Below the waist, especially on the perineum---a
mixed aerobic and anaerobic gram-negative
flora.
Necrotizing soft tissue infections
#clostridial and nonclostridial
#less common, but much more serious condition
#marked by the absence of clear local boundaries
or palpable limits
#the overlying skin has a relatively normal
appearance in the early stages of infection
A clostridial infection
---typically involves underlying muscle, termed
clostridial myonecrosis or gas gangrene
Most nonclostridial and some nonclostridial
necrotizing infections
---spread in the subcutaneous fascia, between
the skin and the deep muscular fascia, called
necrotizing fasciitis
The earliest signs of a necrotizing soft tissue infection
---a marked hemodynamic response to infection, or the
failure to respond to conventional nonoperative
therapy
An apparent cellulitis with ecchymoses, bullae, any
dermal gangrene, extensive edema, or crepitus
---underlying necrotizing infection
---mandates operative exploration to confirm the
diagnosis and definitively treat the infection
Diagnosis
---to recognize the nonlocalized, necrotizing nature of
the infection and the need for operative treatment
Operative treatment
Clostridial myonecrosis---excision of involved tissues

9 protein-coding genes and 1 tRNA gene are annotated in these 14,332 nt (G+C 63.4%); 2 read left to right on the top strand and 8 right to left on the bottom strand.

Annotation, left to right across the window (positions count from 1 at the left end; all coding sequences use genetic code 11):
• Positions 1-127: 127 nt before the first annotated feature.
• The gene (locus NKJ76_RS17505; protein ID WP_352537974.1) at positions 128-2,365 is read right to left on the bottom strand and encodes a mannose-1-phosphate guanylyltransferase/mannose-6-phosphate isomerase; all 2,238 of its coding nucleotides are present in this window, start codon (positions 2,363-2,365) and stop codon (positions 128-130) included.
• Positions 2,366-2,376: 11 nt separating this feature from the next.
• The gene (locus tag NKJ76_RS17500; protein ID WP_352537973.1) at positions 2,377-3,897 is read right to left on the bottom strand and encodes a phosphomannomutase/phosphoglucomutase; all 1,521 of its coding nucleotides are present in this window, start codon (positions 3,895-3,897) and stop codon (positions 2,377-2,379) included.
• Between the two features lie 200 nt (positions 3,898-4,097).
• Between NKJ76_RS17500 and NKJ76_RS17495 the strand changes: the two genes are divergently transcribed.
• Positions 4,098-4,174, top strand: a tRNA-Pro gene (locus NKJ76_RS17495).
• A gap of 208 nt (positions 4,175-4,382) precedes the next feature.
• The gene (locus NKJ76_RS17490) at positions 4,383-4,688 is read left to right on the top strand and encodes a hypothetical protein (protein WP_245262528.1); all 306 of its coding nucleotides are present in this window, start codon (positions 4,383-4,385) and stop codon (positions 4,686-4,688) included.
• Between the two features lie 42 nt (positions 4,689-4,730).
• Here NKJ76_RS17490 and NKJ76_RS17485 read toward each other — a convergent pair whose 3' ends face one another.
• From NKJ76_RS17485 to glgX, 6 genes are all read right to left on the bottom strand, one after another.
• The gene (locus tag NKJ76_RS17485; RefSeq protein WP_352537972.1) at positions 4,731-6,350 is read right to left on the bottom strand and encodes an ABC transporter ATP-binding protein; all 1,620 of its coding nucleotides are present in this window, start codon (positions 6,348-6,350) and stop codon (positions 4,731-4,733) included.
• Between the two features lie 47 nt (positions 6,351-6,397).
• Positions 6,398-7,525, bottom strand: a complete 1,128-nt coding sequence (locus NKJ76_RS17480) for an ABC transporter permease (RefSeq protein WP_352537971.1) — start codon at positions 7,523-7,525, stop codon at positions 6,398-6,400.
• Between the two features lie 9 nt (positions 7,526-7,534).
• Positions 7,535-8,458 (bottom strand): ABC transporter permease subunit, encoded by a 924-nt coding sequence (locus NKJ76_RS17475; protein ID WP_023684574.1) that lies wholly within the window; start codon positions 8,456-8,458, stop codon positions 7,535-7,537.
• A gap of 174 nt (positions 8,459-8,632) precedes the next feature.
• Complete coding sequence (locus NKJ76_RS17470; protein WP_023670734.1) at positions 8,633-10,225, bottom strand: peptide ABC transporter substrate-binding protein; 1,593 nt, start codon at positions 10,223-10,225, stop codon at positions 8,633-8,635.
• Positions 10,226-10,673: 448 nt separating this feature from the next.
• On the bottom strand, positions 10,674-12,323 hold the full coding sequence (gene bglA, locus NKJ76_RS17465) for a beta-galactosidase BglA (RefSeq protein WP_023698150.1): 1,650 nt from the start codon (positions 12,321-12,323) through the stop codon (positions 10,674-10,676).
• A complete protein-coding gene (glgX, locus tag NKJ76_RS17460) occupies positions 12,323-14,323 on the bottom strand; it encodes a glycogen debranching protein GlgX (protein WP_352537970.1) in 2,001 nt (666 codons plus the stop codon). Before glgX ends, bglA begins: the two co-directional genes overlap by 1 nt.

or amputation (on an extremity)
Nonclostridial infection---wide incision and
debridement and do not usually require amputation
In either case---all areas of necrotic tissue must be
unroofed and debrided, which often produces large
disfiguring wounds.
Organisms
Clostridial infection---Clostridium perfringens, C.
novyi, and C. septicum
Nonclostridial infection---beta-hemolytic
S.pyogens
Postoperative and postinjury cases---most often
caused by mixed bacterial species, including
aerobic and anaerobic pathogens, both gram
positive and gram negative
Intra-abdominal and retroperitoneal infection

#most serious intra-abdominal infections---require


surgical intervention
#the specific exceptions---pyelonephritis,
salpingitis, amebic liver abscess, enteritis,
spontaneous bacterial peritonitis, some cases of
diverticulitis, and some case of cholangitis
Fever, tachycardia, and hypotension---common
A severe hypermetabolic, catabolic response
---universal
#No corrective operation and effective antibiotics
---multiple-organ failure syndrome---death
#Early diagnosis and treatment
---improve the outcome
#the risk of death and of complication---increases
with increased age, pre-existing serious
underlying diseases, and malnutrition
Initial treatment
Cardiorespiratory support, antibiotic therapy, and
operative intervention
In most cases
The responsible bacteria---are not known
No sensitivity information
Three to five different aerobic and anaerobic pathogens
#Initial antibiotic therapy
---empiric, designed to cover a range of possible
organisms
Operative intervention for intra-abdominal or
retroperitoneal infection

The goal---is to correct the underlying anatomic


problem that either caused the infection
or perpetuates it
#the cause of peritonitis---must be corrected
#foreign material (feces, food, bile, mucin, blood) in
the peritoneal cavity---should be removed
#large deposits of fibrin---should be removed
An intra-abdomial or retroperitoneal abscess
---requires drainage
#the abscesses---single and has a straight path to
the abdominal wall that does not transgress
bowel
---to be drained percutaneously under
radiologic or ultrasound guidance
# the abscesses---multiple or combined with
underlying disease, no safe percutaneous route